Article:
- The Smw Fonts for Different Brands: Allowed or Not?
- Well-known Fonts: How They Appeared and Where They Are Used
Are you looking for a perfect font that would convey the nature of the company, be easy to read, and look relevant? We offer you to learn from the experience of well-known brands. You’ll find out the 13 popular fonts they use and who they will suit.
The Smw Fonts for Different Brands: Allowed or Not?
Think of the logos of Bayer and Fendi, Kappa and Energizer. They seem completely different at first glance, but they are inspired by the same font, Helvetica, which is considered the champion in popularity for brand identity development due to its versatility.
This is quite a common situation for branding: many companies choose the same typography when developing their corporate identity. At the same time, their personality is emphasized in such ways:
- various outlines (there can be up to several dozens of them);
- designer’s work that adds distinctive elements to the letters;
- brand colors.
Well-known Fonts: How They Appeared and Where They Are Used
To get inspired to create your own logo, we suggest exploring several popular types of typography.
It appeared back in the 18th century thanks to the famous Italian typographer and publisher Giambattista Bodoni. Due to the combination of thick and thin lines, and sharp perpendicular serifs, Bodoni looks contrasting and dramatic. It looks best in large versions, like Vogue’s and Nirvana’s logos, as well as posters for the musical “Mamma Mia!”.
This outline will suit brands that want to communicate their expression, e.g., fashion- or art-related.
This pure geometric font based on the Campton font family was created by the modern German designer René Beider. The round letters with neat serifs look laconic and are easy to read. Choplin is often used not on logos but in printed marketing materials.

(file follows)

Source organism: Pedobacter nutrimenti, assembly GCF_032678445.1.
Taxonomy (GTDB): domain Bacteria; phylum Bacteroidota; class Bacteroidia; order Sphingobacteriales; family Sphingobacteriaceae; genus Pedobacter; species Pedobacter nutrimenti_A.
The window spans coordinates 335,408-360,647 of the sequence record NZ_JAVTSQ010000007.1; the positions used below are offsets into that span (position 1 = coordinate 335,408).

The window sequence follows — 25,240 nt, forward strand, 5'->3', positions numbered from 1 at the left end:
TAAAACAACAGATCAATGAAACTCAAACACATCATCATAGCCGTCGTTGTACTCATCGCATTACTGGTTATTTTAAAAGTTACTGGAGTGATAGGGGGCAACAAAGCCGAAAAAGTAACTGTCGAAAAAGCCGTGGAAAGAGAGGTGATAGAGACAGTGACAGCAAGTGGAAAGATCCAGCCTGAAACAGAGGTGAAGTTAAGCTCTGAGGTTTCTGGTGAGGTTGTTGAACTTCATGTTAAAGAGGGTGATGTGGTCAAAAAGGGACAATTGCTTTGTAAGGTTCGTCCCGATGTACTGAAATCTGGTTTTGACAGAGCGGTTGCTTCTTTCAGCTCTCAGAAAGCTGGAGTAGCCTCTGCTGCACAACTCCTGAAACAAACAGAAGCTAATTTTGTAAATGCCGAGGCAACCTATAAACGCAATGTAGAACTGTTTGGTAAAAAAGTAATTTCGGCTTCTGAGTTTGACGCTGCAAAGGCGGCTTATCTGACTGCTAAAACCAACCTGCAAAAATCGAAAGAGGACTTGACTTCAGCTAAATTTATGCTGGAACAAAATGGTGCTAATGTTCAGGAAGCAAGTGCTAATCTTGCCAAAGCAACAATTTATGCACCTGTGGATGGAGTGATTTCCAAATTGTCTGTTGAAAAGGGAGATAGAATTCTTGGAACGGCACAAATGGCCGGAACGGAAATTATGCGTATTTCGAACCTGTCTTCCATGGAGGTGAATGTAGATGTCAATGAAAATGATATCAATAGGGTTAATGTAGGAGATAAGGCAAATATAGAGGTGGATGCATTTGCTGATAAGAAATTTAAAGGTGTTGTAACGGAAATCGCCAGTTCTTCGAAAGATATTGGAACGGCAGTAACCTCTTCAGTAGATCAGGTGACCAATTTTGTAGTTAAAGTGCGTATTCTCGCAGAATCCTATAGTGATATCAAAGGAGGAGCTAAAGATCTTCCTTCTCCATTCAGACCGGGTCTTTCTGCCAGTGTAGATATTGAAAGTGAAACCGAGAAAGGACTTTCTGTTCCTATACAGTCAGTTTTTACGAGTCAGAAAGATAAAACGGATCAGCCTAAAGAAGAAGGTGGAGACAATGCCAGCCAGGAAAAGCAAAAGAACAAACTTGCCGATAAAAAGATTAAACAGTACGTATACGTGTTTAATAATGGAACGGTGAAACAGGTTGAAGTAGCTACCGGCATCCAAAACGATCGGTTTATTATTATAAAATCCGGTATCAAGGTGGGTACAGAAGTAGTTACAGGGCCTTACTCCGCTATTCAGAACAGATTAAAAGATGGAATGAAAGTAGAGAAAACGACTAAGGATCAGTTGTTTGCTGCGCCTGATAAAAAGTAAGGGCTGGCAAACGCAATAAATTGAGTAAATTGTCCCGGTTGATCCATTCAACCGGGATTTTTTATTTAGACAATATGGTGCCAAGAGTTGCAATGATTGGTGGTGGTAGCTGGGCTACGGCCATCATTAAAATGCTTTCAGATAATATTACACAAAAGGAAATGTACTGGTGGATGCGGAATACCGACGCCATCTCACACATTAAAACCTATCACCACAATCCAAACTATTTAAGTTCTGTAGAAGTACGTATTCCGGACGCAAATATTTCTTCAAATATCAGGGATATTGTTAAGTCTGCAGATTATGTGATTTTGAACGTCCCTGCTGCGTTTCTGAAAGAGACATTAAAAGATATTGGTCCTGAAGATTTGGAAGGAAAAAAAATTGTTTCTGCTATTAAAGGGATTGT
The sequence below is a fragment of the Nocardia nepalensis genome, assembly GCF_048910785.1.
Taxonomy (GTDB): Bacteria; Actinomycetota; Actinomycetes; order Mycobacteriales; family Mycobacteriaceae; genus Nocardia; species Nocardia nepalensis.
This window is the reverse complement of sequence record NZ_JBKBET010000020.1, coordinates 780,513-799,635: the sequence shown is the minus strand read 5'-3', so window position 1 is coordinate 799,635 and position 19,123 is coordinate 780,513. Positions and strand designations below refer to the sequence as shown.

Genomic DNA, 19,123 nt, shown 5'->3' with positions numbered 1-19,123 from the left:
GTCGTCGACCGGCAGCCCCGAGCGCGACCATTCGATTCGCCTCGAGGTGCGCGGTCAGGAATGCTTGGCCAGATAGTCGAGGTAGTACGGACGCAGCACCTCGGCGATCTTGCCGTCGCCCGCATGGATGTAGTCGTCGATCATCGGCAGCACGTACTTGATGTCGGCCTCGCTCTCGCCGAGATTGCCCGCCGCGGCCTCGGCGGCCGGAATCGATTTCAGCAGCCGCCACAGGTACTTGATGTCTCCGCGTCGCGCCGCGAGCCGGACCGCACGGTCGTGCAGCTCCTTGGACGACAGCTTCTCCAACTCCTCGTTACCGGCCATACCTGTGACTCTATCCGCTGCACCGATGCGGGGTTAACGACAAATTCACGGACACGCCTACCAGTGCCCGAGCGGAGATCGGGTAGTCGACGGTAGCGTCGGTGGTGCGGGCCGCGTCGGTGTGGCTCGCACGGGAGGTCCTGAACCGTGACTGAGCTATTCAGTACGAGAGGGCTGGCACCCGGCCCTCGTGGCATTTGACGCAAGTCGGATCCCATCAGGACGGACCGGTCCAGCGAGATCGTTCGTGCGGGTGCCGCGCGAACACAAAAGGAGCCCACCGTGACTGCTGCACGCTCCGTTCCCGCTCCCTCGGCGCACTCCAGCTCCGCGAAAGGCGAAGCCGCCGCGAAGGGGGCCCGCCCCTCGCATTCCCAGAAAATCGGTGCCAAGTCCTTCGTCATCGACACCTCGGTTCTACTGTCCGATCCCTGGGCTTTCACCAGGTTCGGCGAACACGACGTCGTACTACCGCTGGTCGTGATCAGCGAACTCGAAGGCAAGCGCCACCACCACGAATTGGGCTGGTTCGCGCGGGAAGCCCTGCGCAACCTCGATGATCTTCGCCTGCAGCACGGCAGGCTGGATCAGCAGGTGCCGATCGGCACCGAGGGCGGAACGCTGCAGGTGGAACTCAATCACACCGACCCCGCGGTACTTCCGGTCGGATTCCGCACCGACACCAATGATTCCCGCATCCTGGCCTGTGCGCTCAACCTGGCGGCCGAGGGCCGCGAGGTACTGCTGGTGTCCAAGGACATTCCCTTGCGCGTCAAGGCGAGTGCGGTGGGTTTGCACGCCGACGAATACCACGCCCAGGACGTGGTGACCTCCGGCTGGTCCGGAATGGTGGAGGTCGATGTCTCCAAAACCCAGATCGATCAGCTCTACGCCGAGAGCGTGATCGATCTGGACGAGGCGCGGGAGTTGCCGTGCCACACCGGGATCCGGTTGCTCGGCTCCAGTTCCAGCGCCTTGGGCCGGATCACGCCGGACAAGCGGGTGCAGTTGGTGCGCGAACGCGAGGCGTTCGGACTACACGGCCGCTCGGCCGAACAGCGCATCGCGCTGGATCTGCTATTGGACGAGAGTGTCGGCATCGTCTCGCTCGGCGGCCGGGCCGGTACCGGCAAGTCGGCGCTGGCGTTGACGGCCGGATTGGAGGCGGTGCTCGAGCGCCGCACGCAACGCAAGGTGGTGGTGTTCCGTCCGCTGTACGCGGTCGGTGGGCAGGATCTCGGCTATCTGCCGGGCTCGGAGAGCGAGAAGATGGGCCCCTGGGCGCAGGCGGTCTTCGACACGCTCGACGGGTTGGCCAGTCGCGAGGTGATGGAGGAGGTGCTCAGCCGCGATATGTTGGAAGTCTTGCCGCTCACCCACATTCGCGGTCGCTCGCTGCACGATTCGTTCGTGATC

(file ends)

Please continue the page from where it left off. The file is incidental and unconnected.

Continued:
One of the oldest fonts developed in the 16th century in France by Claude Garamond influenced the whole European typography. Today Garamond is a family of different typefaces characterized by small serifs, moderate contrast, and rounded shapes.
Garamond is often chosen for magazines, newspapers, and books such as the American publications of “Harry Potter”. For marketing purposes, it was used by Apple for some time (a version called Apple Garamond). You can also see it in the American Eagle and Abercrombie&Fitch logos.
This font family is worth choosing for companies that are not chasing trends and want to make the identity look refined and elegant.
It was named after the French family Didot who were engaged in book printing and type producing in the 18th-19th centuries. Circular lines, contrast, and small serifs create an impression of chic and status. During a survey conducted by writer and printer Sarah Hindman, the audience rated Didot as the most expensive font.
Similarly to Bodoni, Didot is popular in the world of fashion and creativity (Giorgio Armani, CBS, Zara). It is suitable for companies that want to look expensive, mature, and stylish.
This font was developed by the team of Soviet designers in the early 50s of the 20th century. Although it is close to a slab serif, it is distinguished by its thin and direct serifs.
Due to its good readability, Baltica is often chosen for media. It can also be seen on the Winston logo. This type of typography is suitable for brands with classic style.
6. ITC Lubalin Graph
The design of the geometric font, presented in 1974 is based on ITC Avant Garde Gothic. Intensive serifs were added to it, and the letters were placed closer to each other. Their sharp bends make the inscriptions more dynamic.
One of the bold inscriptions of ITC, Lubalin Graph, was used for the IBM logo. Such an identity conveys the energetic, but not aggressive nature of the company.